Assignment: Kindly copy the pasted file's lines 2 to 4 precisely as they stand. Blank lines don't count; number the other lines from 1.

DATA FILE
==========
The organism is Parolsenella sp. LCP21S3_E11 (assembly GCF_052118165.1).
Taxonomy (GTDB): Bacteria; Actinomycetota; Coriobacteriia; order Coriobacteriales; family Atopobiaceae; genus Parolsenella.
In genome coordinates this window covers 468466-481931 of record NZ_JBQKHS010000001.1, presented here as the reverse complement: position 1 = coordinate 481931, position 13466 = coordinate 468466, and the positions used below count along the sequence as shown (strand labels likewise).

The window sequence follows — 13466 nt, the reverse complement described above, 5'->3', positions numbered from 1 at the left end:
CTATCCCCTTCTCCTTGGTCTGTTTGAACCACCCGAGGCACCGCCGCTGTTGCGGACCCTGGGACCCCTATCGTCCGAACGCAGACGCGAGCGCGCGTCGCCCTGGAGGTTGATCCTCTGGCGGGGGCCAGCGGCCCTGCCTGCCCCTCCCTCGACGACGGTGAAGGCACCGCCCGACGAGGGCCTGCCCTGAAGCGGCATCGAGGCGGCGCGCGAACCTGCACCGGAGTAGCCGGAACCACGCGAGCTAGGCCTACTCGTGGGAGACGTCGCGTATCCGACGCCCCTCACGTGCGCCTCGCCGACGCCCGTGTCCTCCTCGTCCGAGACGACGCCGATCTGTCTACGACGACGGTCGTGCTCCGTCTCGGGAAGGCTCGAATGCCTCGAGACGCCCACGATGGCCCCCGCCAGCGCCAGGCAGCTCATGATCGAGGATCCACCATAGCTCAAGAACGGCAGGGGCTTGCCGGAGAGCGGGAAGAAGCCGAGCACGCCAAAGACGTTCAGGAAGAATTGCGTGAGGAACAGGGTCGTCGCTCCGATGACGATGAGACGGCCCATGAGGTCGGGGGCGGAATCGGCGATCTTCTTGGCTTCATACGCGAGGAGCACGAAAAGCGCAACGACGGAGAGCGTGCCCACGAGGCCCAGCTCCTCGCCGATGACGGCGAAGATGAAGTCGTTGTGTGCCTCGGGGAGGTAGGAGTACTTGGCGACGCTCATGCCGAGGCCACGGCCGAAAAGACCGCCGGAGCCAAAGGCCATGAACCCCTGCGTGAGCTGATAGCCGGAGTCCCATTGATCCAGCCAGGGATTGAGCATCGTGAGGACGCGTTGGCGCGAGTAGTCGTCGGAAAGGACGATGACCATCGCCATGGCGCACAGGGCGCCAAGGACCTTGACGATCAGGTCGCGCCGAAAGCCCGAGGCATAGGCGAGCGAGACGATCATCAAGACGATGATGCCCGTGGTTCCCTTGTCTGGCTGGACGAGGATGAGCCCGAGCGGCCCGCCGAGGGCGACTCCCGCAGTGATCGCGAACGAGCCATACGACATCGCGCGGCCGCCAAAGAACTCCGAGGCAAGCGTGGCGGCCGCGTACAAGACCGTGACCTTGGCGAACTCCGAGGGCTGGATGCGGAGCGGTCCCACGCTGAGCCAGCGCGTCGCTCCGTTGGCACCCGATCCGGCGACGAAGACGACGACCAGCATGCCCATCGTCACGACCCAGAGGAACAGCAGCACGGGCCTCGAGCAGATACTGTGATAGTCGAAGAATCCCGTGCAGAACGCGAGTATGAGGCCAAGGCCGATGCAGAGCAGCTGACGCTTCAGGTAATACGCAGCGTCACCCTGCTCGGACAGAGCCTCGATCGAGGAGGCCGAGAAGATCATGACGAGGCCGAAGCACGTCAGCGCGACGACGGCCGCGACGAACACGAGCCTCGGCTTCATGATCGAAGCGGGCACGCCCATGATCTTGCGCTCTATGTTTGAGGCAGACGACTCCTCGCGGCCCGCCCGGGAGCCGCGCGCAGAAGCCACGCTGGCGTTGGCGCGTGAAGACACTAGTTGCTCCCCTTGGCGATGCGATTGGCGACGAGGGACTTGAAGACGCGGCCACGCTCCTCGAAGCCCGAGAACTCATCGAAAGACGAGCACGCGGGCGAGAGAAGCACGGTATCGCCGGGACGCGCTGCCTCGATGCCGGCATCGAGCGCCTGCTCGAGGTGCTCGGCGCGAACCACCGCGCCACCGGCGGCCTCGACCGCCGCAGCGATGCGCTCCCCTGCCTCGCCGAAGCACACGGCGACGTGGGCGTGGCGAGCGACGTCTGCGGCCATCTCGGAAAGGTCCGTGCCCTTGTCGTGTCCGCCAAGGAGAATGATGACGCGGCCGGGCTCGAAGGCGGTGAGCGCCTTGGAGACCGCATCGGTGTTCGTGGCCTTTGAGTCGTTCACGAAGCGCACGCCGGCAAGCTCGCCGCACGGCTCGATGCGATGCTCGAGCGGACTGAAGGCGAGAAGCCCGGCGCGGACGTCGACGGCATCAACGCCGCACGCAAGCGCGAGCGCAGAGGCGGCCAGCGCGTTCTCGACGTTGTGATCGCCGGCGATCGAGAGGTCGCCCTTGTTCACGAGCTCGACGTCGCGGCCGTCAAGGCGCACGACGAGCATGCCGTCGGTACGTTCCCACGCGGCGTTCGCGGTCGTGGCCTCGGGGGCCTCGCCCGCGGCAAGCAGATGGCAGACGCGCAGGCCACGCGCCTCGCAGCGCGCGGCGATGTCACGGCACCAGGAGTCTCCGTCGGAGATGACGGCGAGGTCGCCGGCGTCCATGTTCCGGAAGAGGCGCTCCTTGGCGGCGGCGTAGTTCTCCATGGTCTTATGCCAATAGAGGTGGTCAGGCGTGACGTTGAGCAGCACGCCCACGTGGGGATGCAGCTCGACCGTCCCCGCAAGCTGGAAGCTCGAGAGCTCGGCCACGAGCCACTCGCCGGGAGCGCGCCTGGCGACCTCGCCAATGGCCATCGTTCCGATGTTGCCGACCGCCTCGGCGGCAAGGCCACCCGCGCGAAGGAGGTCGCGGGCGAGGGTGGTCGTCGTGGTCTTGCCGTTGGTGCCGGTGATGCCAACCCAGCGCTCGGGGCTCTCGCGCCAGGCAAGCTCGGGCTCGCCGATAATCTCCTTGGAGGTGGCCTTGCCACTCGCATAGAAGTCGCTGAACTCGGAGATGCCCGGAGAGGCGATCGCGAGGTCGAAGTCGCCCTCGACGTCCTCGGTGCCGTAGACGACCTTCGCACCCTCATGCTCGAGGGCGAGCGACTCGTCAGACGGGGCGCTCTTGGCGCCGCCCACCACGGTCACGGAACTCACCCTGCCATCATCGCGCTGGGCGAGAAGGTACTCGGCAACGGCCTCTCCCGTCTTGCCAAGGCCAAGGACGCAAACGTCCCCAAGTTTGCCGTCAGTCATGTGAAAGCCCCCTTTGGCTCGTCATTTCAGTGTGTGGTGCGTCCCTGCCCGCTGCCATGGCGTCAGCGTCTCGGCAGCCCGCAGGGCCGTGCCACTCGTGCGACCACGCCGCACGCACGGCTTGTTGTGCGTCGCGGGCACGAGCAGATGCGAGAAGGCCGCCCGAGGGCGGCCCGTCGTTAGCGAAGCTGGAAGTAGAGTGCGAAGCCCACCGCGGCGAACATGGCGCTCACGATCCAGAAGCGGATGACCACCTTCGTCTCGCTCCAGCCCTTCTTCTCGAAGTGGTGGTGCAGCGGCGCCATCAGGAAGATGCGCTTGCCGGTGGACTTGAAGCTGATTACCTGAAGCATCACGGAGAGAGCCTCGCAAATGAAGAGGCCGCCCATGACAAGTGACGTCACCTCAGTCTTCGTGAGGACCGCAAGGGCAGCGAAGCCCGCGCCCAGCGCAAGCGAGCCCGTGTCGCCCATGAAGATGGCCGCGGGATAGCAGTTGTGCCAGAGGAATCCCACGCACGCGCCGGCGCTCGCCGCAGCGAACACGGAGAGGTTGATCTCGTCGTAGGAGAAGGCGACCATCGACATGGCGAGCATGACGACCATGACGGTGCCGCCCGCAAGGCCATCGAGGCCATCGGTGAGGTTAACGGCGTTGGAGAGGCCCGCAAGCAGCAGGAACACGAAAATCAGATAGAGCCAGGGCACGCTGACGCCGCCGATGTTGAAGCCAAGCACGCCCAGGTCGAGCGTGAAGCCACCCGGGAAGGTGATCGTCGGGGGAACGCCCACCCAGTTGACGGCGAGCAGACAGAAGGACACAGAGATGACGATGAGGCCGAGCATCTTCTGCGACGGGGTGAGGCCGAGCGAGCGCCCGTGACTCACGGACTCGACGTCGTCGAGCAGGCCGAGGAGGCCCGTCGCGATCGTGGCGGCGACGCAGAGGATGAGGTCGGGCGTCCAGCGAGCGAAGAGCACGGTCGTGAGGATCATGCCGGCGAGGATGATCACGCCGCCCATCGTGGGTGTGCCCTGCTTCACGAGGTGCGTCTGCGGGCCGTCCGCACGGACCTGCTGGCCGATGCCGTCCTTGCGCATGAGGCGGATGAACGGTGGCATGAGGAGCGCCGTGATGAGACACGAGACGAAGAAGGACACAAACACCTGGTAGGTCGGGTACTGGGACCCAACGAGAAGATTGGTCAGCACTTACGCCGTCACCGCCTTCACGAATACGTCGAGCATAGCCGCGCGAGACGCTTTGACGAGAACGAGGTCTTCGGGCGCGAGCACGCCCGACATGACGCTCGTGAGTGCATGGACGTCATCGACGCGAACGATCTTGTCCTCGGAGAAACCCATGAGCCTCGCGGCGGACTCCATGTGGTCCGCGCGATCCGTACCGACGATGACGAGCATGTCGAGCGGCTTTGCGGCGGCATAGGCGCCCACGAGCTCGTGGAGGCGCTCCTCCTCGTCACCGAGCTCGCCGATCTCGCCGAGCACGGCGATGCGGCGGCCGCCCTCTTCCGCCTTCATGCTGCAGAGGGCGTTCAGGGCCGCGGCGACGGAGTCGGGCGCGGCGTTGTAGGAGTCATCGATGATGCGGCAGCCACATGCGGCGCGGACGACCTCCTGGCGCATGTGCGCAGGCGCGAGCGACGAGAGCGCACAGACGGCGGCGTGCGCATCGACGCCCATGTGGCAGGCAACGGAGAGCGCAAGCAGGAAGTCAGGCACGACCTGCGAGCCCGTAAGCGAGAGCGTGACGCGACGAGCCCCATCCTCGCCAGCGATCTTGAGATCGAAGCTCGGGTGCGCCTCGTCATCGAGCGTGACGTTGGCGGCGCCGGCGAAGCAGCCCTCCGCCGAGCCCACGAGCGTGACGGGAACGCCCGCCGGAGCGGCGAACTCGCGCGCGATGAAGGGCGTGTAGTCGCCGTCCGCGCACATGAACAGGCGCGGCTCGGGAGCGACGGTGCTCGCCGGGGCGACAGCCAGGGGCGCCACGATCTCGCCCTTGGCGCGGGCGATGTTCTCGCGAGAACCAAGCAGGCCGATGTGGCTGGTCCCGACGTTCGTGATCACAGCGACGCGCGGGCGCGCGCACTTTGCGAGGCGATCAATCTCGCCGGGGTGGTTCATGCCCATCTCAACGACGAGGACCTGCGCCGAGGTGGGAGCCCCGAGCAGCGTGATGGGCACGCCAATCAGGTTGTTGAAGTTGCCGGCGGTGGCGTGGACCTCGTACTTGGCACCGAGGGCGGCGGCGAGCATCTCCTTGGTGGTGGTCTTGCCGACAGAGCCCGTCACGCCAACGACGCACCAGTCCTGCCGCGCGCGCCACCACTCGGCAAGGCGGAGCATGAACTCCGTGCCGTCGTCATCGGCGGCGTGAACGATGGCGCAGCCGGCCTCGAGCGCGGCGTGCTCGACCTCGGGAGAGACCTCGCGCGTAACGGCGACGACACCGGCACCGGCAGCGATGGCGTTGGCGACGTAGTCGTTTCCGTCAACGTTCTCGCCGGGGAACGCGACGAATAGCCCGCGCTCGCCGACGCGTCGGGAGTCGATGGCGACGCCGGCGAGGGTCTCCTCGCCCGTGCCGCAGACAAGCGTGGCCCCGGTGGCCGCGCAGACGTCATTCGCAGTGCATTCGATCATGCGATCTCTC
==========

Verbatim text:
Taxonomy (GTDB): Bacteria; Actinomycetota; Coriobacteriia; order Coriobacteriales; family Atopobiaceae; genus Parolsenella.
In genome coordinates this window covers 468466-481931 of record NZ_JBQKHS010000001.1, presented here as the reverse complement: position 1 = coordinate 481931, position 13466 = coordinate 468466, and the positions used below count along the sequence as shown (strand labels likewise).

The window sequence follows — 13466 nt, the reverse complement described above, 5'->3', positions numbered from 1 at the left end: